4 Facts About Minoan Women That Will Actually Surprise You
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An Unlikely Discovery In Crete
Sir Arthur Evans was an English archaeologist and he was at the forefront of this civilisation’s discovery. From 1900 to 1905 excavations unearthed a complex remainder of history that Evans helped piece together. The remains of these fascinating excavations can be seen in the Heraklion museum. The more that was uncovered the more he saw that something was unusual about how this Cretan culture operated. This was that women were hugely prominent in this society, more so than men!
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1. Women Might Have Been More Important Than Men
Traditionally men are at the centre of ancient civilisations and women were often perceived as the ones who stayed home and looked after the children. But for the Minoan women, this was not the case.
Excavations and ancient relics help us piece together the past. Bit by bit we begin to paint a picture of what life used to be like. This is especially true for the findings in Crete. Archaeological remains point to the important role that Minoan woman had in society.
Women were pictured on thrones, they were often larger in size or in central positions when compared to their male counterparts (if there were any, which there often weren’t!). Another common theme that reinforced their importance was that they were depicted being attended to by others.
One example is the Snake goddesses excavated from Knossos palace in 1903. Evans thought these women to be prominent deities in Minoan religion.
2. Minoan Women Were Surprisingly Sexy
When archaeologists discovered the frescoes and depictions of Minoan women they were baffled. Their appearance has been the topic of hot debate for years. Who were these women, and why were they so ahead of their time!? Edmund Pottier, a French scholar and archaeologist perfectly summarised this astonishment in 1901 when describing what is now known as La Parisienne (or The Minoan Lady), a fresco discovered at Knossos:
“Her disheveled hair, the provocative “kiss curl” on her forehead, her enormous eye and sensual mouth, stained a violent red in the original, her tunic with its blue, red, and black stripes, the mass of ribbons tossed over her shoulder in a “come-hither” gesture, this mixture of naïve archaism and spicy modernism, this quick sketch traced by a paintbrush on a wall at Knossos more than three thousand years ago to give us the impression of a Daumier or a Degas, this Pasiphaë who looks like a habitué of Parisian bars—everything about this work conspires to amaze us; in sum, there is something about the discovery of this unheard-of art that we find stunning, even scandalous.”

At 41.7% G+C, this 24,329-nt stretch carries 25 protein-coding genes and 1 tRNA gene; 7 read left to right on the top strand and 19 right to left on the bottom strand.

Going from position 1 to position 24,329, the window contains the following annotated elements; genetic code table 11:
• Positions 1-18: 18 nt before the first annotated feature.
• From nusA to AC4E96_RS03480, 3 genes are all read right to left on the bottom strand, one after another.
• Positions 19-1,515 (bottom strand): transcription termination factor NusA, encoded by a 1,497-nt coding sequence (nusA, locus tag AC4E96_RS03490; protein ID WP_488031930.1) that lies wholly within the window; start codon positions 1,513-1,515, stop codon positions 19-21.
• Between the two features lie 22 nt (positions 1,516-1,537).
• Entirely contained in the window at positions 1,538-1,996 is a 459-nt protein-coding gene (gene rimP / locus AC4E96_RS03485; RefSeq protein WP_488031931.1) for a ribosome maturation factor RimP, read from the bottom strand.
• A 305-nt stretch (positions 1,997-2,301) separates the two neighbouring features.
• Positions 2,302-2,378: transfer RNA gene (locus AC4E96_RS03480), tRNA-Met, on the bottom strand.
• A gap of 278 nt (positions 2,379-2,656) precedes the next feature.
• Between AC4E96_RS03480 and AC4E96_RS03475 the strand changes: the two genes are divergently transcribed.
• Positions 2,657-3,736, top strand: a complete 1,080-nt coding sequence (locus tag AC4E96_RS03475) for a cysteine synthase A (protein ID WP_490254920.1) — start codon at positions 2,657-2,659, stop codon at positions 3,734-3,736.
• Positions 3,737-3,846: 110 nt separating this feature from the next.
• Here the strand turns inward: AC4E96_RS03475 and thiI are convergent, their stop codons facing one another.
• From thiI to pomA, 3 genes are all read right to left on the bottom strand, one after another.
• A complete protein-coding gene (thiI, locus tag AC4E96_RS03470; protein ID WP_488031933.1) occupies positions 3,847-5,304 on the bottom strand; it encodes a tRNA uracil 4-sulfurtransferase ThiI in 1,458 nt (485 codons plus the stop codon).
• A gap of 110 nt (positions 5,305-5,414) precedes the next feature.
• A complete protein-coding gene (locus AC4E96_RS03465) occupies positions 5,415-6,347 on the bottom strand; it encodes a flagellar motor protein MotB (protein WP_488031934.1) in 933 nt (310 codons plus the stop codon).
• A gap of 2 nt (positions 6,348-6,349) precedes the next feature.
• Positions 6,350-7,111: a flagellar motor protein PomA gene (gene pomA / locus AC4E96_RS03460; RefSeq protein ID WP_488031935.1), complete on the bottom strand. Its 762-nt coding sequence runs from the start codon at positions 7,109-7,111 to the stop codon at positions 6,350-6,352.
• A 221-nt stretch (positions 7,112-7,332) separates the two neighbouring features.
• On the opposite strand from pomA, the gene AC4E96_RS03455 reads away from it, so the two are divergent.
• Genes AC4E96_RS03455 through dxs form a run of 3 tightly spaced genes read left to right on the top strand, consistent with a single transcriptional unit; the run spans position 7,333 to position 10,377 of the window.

What was amazing to Pottier was that a depiction of a women from a civilisation that was thousands of years old seemed to him to be remarkably similar to his modern-day female counterparts. Hence why this fresco became known as La Parisienne. Unlike other societies in ancient times, the Minoan women were different. Some scholars interpret the appearance of these Minoan women, like their hair and revealing attire, to represent a form of power and sexual liberation.
3. Women Were Rarely Depicted As ‘Mothers’
One thing that was noticeably evident from excavations was that images of pregnant women or women with children were lacking. So are references to women and their fertility. What you will see instead is women interacting with others, talking, dancing or performing religious acts. Overall Minoan women are seen in a more social context, rather than a domestic one in Minoan civilisation. Many scholars believe that this is because Minoan societies had profoundly distinct attitudes towards gender roles!
4. Minoan Women Fought Bulls
The Minoan women were full of surprises. One of these surprises was the discovery of the Bull-leaping fresco found at the Palace of Knossos. This fresco shows what was thought to be a religious contest. While the main character in the middle, seen leaping over the bulls back, is a male, the light skinned figures on either side are female! These women’s involvement in what was typically a male dominated sport again reinforces their important role in Minoan society.